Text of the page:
Licensing Police Officers
It's the responsibility of the legislature to do what they've done for many other professions to have consequence for repeated misconduct or single acts of egregious misconduct," Raoul said.
"If they have an egregious act of official misconduct or a pattern of such, they can have their license taken away such that they cannot participate in that profession anymore and that should be the same thing for a law enforcement officer who is capable of using deadly force in carrying out his or her duties."
Raoul said a state licensing system would ensure that officers with repeated misconduct claims could have their licenses pulled - regardless of how discipline is handled in a police union contract - and they would then be forbidden from continuing to do police work in another city. He argues such a system could've disciplined so-called bad apple cops.
Along with five other states, Massachusetts does not license police officers but requires licenses for over 50 other trades and professions, including hairdressers, barbers, plumbers, electricians, lawyers, teachers, doctors and many others.
Even though police officers carry weapons and can severely injure or kill people, Massachusetts does not require them to be licensed and, as a result, there is no procedure to revoke the license of a police officer who engages in serious misconduct. Even if fired or convicted of a crime, a Massachusetts police officer can go to another law enforcement agency and work as an officer.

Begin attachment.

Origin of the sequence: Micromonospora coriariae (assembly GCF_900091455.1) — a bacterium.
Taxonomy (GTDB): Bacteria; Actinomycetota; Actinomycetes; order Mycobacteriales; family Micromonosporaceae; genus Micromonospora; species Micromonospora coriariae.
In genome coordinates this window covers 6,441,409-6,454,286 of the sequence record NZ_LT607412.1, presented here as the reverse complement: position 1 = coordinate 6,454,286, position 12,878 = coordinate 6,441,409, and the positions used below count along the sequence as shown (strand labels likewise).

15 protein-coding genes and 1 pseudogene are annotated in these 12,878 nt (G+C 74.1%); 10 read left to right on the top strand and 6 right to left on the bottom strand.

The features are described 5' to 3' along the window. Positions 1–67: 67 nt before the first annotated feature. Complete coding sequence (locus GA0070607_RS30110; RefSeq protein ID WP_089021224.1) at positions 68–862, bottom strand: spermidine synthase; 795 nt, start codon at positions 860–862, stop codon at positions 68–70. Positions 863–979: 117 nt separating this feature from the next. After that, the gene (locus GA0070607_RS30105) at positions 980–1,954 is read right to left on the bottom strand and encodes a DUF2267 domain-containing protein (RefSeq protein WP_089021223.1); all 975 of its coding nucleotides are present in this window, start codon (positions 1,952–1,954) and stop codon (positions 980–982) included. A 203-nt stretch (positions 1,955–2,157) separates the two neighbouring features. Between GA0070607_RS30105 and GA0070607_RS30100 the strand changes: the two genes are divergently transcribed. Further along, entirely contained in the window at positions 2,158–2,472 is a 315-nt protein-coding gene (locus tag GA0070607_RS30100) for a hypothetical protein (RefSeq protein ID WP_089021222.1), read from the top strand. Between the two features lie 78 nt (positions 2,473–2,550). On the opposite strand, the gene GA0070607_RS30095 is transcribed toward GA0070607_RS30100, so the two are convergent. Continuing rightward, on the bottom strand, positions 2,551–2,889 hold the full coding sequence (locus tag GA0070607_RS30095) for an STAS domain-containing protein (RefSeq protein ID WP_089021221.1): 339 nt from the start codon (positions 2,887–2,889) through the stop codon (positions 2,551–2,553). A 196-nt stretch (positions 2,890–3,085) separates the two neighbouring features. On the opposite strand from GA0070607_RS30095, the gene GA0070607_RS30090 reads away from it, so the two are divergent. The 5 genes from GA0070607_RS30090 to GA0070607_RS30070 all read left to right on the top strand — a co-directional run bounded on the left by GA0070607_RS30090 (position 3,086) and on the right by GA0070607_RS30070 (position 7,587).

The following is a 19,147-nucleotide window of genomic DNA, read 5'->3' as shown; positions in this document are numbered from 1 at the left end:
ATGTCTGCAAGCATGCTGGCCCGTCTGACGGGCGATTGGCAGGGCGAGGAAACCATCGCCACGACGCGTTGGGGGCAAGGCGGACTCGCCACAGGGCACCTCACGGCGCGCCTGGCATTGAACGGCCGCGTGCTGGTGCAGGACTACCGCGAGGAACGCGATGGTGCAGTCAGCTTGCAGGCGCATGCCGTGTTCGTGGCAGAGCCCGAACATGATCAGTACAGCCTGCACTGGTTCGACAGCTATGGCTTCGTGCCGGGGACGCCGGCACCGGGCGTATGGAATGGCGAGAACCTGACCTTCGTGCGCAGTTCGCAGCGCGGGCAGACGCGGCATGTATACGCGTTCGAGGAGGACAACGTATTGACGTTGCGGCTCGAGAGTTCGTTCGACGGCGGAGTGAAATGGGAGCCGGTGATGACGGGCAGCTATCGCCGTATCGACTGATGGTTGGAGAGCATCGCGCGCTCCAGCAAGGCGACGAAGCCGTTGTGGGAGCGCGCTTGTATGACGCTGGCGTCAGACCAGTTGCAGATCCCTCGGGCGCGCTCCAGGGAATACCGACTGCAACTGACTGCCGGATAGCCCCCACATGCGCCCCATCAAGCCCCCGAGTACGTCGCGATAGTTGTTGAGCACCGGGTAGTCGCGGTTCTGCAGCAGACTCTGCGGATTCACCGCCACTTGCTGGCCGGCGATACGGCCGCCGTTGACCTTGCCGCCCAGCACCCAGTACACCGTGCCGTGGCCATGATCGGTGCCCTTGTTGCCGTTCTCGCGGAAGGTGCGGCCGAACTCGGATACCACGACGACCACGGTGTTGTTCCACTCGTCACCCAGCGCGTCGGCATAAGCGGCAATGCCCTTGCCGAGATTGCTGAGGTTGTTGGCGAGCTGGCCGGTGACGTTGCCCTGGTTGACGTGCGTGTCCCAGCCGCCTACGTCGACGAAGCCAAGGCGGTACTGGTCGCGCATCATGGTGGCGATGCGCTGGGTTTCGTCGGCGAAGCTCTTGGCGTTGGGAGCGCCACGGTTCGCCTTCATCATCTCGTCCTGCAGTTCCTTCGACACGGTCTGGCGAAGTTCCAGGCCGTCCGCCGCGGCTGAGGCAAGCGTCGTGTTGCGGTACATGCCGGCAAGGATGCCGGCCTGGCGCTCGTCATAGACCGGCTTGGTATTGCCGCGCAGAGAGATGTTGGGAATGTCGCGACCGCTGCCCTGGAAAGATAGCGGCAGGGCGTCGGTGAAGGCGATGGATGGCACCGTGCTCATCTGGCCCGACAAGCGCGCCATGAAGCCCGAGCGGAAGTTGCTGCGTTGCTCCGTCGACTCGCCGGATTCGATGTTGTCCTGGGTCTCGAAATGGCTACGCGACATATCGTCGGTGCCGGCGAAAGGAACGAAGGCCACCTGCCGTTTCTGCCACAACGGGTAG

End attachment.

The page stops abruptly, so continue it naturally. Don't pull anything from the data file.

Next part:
Most other states have a commission referred to as a POST Commission (for Peace Officer Standards and Training), which requires adequate training, licenses police officers, and revokes or suspends the license in cases of wrongdoing. The ACLU of Massachusetts supports efforts to make Massachusetts a POST state to help protect the public from those officers who endanger public safety. We also support fair procedures to provide due process to those officers whose licenses may be revoked.
Massachusetts is one of six states - along with New York, New Jersey, Rhode Island, California and Hawaii - that lacks the authority to revoke police officers licenses to serve, a process known as decertification.
Leaving a bad apple in the barrel spoils the entire barrel.
Police academies take 800 hours.
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